Staff editorial: New staff regulations


Next fall, returning students won’t see some of their professors around campus anymore. This isn’t because they are retiring or moving on to other professions, but because the state of Kansas has changed the Higher Learning Commission (HLC) restrictions and regulations.

The new HLC now requires faculty who wish to teach at a college or university to have completed a program of study in the discipline or subfield in which they teach, and coursework at least one level above that of the courses being taught or developed. This means that professors at the college must have either a full master’s degree or 18 credit hours towards their master’s degree. The new criteria will go into effect in September, which means a lot of staff members are being let go after this semester is over.

This change has created some drastic changes in faculties across the state, but here at the college we’re losing some valuable professors who don’t have their Master’s or don’t have the necessary

The worst part of these new requirements – no one is talking about it. Some professors have spoken to students about what is going on, but the administration and Human Resources have been tight-lipped on the situation with the staff. This is leaving a majority of students in the dark about the entire ordeal and fostering distrust between the administration and students.

Reporters from the Campus Ledger have tried to correspond with HR about this issue, but for the most part were met with silence. The few fleeting, frustrating conversations our reporters had with HR reps on the issue yielded little information, as the representatives offered little more than short, vague answers to our questions. When we asked about an estimate of the number of faculty members who will be let go or retire early because of the new restrictions, we were curtly informed that faculty members were told what they needed to continue teaching.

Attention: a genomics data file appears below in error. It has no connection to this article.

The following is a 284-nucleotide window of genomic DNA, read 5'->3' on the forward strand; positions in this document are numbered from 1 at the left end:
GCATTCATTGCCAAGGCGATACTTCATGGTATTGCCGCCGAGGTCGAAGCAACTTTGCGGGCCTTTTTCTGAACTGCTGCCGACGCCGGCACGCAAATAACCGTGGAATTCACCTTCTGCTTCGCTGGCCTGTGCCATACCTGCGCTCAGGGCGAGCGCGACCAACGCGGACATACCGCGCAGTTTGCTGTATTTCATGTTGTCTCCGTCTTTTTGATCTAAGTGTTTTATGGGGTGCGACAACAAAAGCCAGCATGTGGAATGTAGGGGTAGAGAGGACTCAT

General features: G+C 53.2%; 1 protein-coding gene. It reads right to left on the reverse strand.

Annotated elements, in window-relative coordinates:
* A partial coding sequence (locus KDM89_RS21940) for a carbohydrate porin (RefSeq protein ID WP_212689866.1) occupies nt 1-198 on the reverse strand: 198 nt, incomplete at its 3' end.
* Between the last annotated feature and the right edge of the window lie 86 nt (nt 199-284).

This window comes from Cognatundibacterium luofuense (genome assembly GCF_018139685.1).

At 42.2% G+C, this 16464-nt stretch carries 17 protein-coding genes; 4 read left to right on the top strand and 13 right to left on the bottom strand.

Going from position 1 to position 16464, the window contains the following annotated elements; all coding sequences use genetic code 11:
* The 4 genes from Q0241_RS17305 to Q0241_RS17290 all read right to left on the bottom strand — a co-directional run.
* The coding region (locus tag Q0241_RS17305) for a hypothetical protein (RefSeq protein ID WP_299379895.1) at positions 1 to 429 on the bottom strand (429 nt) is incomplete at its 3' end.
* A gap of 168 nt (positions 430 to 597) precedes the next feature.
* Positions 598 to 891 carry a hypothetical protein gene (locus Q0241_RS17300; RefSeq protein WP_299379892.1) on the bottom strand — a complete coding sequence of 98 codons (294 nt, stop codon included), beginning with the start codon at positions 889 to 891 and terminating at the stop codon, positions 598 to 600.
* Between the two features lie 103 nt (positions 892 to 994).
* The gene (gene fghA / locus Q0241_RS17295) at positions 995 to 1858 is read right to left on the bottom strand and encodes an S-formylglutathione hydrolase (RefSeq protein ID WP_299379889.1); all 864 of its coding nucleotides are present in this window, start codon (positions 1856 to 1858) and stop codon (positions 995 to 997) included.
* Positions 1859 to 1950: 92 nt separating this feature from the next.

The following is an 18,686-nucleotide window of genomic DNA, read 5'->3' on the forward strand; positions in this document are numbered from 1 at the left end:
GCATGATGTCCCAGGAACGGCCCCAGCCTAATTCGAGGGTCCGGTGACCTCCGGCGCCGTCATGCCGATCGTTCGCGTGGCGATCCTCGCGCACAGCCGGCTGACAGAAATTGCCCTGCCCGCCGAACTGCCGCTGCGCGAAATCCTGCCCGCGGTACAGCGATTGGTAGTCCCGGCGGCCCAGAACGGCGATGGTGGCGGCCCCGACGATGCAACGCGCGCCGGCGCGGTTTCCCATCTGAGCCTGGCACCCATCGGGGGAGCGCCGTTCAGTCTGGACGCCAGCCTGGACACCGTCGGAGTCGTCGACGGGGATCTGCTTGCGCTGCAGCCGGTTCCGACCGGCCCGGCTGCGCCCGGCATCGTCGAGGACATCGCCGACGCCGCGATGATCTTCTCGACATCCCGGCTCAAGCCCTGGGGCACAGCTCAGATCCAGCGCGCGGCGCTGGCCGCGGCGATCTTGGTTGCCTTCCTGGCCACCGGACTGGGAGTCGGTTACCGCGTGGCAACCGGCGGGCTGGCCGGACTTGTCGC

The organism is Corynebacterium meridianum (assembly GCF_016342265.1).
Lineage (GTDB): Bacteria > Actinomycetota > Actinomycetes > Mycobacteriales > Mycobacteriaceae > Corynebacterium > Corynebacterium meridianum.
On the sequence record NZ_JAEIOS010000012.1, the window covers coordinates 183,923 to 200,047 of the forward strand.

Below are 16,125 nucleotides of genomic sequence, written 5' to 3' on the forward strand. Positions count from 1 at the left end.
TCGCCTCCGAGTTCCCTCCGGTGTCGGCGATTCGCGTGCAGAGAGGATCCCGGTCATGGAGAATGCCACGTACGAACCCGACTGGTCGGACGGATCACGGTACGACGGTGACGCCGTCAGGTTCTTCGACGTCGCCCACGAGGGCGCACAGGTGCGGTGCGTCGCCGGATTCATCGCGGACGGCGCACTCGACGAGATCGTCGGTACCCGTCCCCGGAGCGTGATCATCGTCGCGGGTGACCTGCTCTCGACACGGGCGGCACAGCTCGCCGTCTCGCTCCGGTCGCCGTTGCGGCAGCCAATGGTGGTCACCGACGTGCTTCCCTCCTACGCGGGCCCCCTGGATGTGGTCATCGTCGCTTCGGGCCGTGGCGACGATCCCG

This shows that the school isn’t exactly forthcoming with the information. The new regulations aren’t the college’s fault. It’s a step they must take to keep their institutional accreditation, but the fact that they haven’t spoken publicly about the matter is cause for concern.

While it’s been said that this will not have a significant impact on students or their schedules, it says something about the flow of information from the different divisions at the college and how they communicate with the students here. It creates a level of uncertainty for most, since we can’t even get our own school to open up to us about what is happening to our faculty.

Students feel left in the dark, unaware of whether or not their professors will be around next year while the administration refuses to give out much detail on the matter. Being transparent with students is vital. While the information might be overwhelming and some of it may not be important to some student, putting it out there is better than nothing.


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